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Discovering the forgotten eight
Published on: Sunday, January 21, 2018

SACRIFICE is sometimes lauded as the idea of being willing to suffer a supreme loss for somebody else or something better.

It has even been conceded that a few must die in war for the sake of many, which edges on accepting the necessity of war and killing. War time British Prime Minister, Winston Churchill, immortalised that idea when he said, "Never in the history of human conflict was so much owed by so many to so few", during the Battle of Britain.

But what if you were beheaded for resisting forced foreign occupation so that many millions of present Sabahans can keep their heads? A most gruesome, most shocking way to sacrifice! Any takers?

Extreme elimination But this is the untold story of six such victims of extreme elimination during World War 2 – Lothar Wong Manjaji, Vitalinus Joseph Lim @ Ubing and four other close friends – Chong Pin Sin, Simon Thien, Bung Ah Tee alias Stephen Pan Tet Liong and Paul Lee Fook Onn, whose names had somehow been left out of the plaque of the Petagas War Memorial meant to remember the raft of local martyrs who lost their lives as a result of the Double Tenth uprising in 1943, led by Albert Kwok.

Irked by the omission, descendants of a few of these men, especially Queensland-based prime mover Josephine Manjaji, mounted a campaign to accord due recognition, with the help of Aussie author of "Blood Brothers", Lynette Silver to seek the help of the Mayor of Kota Kinabalu, Datuk Yeo Boon Hai.

So, come Sunday 21 January, at the Petagas War Memorial ceremony, they will see the unveiling of a new plaque erected with the names of these six beheaded victims added to the list, together with two others who were simply shot dead – Lim Hock Beng and Mohinder Singh.

But why were they given the miss, even though they died the most gruesome death by beheading?

The answer is that records of their killings were kept in hidden, obscure documents in distant UK.

The game changer – UK archives "The fate of these eight only came to light with the discovery that war crimes documents relating to their executions are stored in the UK National Archives in Kew, London," said Lynette.

"Although I know that files relating to torture and killings of prisoners-of-war, internees and local people throughout the Japanese occupied territories exist, and have used many of them when compiling my books, most people are unaware that a wealth of material is available, if one knows where to look," noted Lynette.

"Consequently, it wasn't until the UK files were examined by the families, 70 years after the event, that the shocking story of these eight emerged," she added.

Josephine Manjaji confirmed it wasn't until members of the eight families started looking to the UK that they managed to dig out the facts which convinced Yeo to act on the omission, for which they expressed gratitude.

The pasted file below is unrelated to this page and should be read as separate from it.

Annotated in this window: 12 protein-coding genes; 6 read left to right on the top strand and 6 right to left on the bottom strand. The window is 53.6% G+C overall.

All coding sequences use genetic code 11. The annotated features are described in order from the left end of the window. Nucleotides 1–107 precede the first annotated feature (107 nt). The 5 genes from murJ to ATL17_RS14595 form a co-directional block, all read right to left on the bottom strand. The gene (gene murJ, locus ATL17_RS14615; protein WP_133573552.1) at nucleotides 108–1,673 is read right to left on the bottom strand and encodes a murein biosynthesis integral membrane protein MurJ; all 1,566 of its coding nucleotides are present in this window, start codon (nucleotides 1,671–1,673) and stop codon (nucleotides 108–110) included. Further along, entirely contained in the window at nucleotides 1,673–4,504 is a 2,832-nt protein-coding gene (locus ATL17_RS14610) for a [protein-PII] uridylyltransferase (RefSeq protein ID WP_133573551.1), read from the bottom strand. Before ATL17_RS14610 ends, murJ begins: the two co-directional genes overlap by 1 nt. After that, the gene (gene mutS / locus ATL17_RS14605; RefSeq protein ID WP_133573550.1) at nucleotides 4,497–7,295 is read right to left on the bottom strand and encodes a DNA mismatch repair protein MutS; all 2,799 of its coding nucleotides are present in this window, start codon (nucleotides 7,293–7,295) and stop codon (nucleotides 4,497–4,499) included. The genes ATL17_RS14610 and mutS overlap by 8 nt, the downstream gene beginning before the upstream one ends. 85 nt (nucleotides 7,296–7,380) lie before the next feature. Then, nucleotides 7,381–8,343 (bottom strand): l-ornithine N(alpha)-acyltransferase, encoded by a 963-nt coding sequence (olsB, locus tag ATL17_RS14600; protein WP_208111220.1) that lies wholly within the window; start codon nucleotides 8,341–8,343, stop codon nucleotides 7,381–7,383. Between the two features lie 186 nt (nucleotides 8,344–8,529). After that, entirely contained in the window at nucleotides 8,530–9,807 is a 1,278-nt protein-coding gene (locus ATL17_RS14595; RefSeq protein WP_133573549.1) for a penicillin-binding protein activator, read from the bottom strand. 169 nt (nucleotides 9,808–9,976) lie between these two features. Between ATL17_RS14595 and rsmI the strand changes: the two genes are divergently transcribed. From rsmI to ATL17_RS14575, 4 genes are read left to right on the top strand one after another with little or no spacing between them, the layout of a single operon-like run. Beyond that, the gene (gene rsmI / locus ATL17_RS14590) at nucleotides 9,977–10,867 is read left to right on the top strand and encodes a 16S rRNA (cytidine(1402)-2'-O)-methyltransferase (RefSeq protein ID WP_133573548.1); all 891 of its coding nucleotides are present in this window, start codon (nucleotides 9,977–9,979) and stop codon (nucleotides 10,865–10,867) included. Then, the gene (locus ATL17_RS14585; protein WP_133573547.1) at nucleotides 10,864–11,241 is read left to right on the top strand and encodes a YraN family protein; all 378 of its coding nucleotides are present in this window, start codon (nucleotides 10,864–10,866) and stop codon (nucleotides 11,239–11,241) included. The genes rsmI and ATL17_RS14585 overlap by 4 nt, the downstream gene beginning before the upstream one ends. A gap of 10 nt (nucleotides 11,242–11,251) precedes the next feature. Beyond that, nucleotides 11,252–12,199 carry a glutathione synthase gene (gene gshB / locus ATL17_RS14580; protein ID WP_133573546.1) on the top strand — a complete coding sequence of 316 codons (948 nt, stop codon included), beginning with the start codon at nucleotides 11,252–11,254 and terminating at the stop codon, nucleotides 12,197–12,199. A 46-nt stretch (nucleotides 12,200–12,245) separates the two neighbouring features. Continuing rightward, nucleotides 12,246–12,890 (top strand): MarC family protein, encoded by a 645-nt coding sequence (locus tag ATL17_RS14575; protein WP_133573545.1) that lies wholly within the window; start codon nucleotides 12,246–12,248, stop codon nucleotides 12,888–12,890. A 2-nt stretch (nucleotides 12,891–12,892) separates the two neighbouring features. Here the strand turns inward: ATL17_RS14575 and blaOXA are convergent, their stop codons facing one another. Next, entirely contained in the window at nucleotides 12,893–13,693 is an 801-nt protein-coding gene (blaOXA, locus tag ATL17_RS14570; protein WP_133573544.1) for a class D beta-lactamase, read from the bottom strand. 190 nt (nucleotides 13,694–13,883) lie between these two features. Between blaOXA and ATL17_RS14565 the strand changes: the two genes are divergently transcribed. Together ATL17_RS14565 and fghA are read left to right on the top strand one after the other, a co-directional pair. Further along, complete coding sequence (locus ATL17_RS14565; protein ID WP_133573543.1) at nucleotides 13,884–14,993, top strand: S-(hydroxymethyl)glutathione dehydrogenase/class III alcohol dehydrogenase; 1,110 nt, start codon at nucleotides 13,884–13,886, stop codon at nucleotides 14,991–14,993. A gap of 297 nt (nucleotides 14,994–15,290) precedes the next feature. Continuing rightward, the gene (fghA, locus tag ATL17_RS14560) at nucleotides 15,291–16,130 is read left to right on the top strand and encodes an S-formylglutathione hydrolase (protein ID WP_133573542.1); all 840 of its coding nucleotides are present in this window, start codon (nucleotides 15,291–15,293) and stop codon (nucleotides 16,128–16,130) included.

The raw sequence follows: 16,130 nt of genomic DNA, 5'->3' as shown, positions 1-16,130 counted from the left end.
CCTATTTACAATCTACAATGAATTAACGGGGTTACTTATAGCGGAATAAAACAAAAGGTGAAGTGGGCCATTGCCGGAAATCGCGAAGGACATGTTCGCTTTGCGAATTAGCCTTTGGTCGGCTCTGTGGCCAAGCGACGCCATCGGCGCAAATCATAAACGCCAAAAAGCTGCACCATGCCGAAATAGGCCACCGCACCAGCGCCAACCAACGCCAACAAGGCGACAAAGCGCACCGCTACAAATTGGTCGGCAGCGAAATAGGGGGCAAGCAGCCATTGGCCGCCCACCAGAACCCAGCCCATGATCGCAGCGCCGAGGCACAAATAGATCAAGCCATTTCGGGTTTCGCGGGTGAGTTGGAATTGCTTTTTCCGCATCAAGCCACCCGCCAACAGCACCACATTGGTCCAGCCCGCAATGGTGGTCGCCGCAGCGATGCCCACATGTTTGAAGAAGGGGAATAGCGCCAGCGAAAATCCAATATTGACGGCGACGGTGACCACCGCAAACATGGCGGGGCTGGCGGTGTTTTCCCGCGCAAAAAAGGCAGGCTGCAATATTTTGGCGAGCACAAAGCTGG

The game changer was "gaining access to the information held at The National Archives (Kew, London) 70 years after the war crimes trials in Changi, Singapore, had ended," Josephine noted.

First heads to roll – Penampang duo Reading the trial documents, she discovered that during Stage 3 of the Japanese Army's Defence Corps Battle Plan (of May 1945), Kempeitai Captain Harada Kensei issued three "Denjo" (eradication) orders of "8 civilians" identified as "detrimental elements" black listed for "subversive" anti-Japanese activities.

So between June 12 and early July 1945, the Kempeitai started to arrest these eight, aged between 19 (Singh) and 49.

First, the Nishilima-Tai Unit headed for Penampang for two persons considered influential among the communities in the district – Lothar Wong Manjaji and Vitalianus Joseph Lim @ Ubing, and arrested them for "actively instructing the local people to attack the Japanese communication from the rear in the event of Allied landing," according to Josephine.

They were also "suspected of making parangs and spears in preparation for an uprising and also of engaging in activities to prevent the Japanese for hiring collies," Jospehine added.


"Subversion is a capital crime under Japanese occupation, and the accused did not stand a chance," noted Lynette.

And this is exactly when happened – not only death but a terrible death.

Citing an unnamed and unquoted eyewitness, Josephine claims in her release to Daily Express which describes the graphic torture prior to the head chopping:

"An eyewitness reported how the veins of the men's arms were slashed before they were beheaded between 8pm and 10pm on June 13, 1945. Their bodies have never been found." In a war crime trial conducted by the Allied Land Forces Military Court for War Crimes, held in Changi, Singapore, Kempeitai Captain Harada Kensei was charged on three counts – torture, killing without trial or due process of law in contravention of the Geneva Convention.

The next four beheadings Similarly, three very influential but credulous friends among whom include a "village chief" – Chong Pin Sin, Simon Thien and Bung Ah Tee alias Stephen Pan Tet Liong had their heads chopped.

This time by faith in a fatal trick.

According to Josephine who cited family reports, the trio were invited by the Japanese military for a bogus end-of-war celebratory truce between former enemies.